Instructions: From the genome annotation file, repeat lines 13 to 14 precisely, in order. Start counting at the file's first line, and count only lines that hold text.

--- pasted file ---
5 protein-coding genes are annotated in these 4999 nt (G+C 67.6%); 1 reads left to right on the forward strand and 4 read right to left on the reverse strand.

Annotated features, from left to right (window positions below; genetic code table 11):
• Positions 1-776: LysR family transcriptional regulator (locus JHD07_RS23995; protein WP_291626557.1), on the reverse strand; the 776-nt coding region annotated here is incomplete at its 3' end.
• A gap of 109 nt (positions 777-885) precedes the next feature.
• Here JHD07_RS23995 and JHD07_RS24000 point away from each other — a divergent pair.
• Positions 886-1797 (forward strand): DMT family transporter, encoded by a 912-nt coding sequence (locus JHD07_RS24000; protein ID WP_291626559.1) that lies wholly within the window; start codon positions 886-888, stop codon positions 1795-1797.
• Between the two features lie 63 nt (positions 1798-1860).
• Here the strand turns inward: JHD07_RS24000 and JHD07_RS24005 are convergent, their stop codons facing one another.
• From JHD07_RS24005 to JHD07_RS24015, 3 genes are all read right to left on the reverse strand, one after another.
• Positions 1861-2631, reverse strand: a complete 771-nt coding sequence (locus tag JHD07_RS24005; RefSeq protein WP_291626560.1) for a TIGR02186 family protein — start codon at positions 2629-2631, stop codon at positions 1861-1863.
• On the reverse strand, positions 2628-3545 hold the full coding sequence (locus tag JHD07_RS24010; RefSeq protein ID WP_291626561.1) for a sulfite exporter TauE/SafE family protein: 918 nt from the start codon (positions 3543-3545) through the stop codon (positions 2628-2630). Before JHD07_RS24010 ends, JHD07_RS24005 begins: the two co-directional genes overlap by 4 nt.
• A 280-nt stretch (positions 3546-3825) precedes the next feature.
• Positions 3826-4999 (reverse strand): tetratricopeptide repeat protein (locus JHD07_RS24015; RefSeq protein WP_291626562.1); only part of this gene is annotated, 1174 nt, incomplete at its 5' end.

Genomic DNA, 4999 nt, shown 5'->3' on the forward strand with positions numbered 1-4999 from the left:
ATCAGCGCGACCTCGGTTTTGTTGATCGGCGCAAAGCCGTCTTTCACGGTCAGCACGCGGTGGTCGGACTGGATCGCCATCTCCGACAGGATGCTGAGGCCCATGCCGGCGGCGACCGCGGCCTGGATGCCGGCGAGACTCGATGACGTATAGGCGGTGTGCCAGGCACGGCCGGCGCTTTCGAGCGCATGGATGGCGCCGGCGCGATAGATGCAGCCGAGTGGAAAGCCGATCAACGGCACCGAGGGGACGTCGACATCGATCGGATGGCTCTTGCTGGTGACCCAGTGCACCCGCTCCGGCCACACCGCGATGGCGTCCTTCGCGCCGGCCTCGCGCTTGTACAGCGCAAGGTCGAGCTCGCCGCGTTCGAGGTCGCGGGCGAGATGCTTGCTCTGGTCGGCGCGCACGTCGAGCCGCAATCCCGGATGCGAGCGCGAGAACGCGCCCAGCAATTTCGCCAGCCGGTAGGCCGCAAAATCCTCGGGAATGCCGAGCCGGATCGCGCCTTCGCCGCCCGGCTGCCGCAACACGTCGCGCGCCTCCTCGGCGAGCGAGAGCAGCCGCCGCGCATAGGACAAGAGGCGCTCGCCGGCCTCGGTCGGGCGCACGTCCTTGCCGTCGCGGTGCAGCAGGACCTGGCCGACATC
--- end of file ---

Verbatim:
• Positions 3826-4999 (reverse strand): tetratricopeptide repeat protein (locus JHD07_RS24015; RefSeq protein WP_291626562.1); only part of this gene is annotated, 1174 nt, incomplete at its 5' end.

Genomic DNA, 4999 nt, shown 5'->3' on the forward strand with positions numbered 1-4999 from the left: